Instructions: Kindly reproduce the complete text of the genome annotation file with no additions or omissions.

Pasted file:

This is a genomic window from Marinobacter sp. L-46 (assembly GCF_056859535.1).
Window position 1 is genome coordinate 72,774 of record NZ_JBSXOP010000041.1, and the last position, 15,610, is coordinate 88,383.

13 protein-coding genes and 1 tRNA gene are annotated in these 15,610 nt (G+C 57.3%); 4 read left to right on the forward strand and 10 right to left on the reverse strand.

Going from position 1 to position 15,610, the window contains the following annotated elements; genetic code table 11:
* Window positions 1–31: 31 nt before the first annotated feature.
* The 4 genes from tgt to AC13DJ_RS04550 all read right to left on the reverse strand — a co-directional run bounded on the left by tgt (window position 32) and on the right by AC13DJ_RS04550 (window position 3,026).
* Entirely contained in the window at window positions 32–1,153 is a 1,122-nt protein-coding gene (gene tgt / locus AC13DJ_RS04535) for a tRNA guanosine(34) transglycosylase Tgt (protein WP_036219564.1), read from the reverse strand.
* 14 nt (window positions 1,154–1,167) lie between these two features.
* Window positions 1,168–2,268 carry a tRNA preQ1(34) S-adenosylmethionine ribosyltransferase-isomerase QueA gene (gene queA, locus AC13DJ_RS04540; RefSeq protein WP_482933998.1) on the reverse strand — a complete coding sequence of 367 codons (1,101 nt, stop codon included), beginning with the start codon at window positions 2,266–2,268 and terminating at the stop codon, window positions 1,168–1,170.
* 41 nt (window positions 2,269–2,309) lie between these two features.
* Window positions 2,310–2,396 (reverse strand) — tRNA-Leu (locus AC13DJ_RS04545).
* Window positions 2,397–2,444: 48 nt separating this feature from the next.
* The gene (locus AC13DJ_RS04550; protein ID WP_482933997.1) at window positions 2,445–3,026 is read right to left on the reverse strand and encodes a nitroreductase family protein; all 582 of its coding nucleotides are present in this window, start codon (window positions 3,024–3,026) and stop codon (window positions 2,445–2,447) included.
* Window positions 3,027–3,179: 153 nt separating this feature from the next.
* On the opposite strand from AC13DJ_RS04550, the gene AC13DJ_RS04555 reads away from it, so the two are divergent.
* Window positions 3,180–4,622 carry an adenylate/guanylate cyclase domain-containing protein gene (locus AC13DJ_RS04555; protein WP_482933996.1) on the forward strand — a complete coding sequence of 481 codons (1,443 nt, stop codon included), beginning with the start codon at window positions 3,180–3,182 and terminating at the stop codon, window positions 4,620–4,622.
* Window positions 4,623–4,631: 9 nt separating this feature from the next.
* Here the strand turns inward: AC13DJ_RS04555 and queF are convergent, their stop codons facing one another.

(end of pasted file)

This is a genomic window from Marinobacter sp. L-46 (assembly GCF_056859535.1).
Window position 1 is genome coordinate 72,774 of record NZ_JBSXOP010000041.1, and the last position, 15,610, is coordinate 88,383.

13 protein-coding genes and 1 tRNA gene are annotated in these 15,610 nt (G+C 57.3%); 4 read left to right on the forward strand and 10 right to left on the reverse strand.

Going from position 1 to position 15,610, the window contains the following annotated elements; genetic code table 11:
* Window positions 1–31: 31 nt before the first annotated feature.
* The 4 genes from tgt to AC13DJ_RS04550 all read right to left on the reverse strand — a co-directional run bounded on the left by tgt (window position 32) and on the right by AC13DJ_RS04550 (window position 3,026).
* Entirely contained in the window at window positions 32–1,153 is a 1,122-nt protein-coding gene (gene tgt / locus AC13DJ_RS04535) for a tRNA guanosine(34) transglycosylase Tgt (protein WP_036219564.1), read from the reverse strand.
* 14 nt (window positions 1,154–1,167) lie between these two features.
* Window positions 1,168–2,268 carry a tRNA preQ1(34) S-adenosylmethionine ribosyltransferase-isomerase QueA gene (gene queA, locus AC13DJ_RS04540; RefSeq protein WP_482933998.1) on the reverse strand — a complete coding sequence of 367 codons (1,101 nt, stop codon included), beginning with the start codon at window positions 2,266–2,268 and terminating at the stop codon, window positions 1,168–1,170.
* 41 nt (window positions 2,269–2,309) lie between these two features.
* Window positions 2,310–2,396 (reverse strand) — tRNA-Leu (locus AC13DJ_RS04545).
* Window positions 2,397–2,444: 48 nt separating this feature from the next.
* The gene (locus AC13DJ_RS04550; protein ID WP_482933997.1) at window positions 2,445–3,026 is read right to left on the reverse strand and encodes a nitroreductase family protein; all 582 of its coding nucleotides are present in this window, start codon (window positions 3,024–3,026) and stop codon (window positions 2,445–2,447) included.
* Window positions 3,027–3,179: 153 nt separating this feature from the next.
* On the opposite strand from AC13DJ_RS04550, the gene AC13DJ_RS04555 reads away from it, so the two are divergent.
* Window positions 3,180–4,622 carry an adenylate/guanylate cyclase domain-containing protein gene (locus AC13DJ_RS04555; protein WP_482933996.1) on the forward strand — a complete coding sequence of 481 codons (1,443 nt, stop codon included), beginning with the start codon at window positions 3,180–3,182 and terminating at the stop codon, window positions 4,620–4,622.
* Window positions 4,623–4,631: 9 nt separating this feature from the next.
* Here the strand turns inward: AC13DJ_RS04555 and queF are convergent, their stop codons facing one another.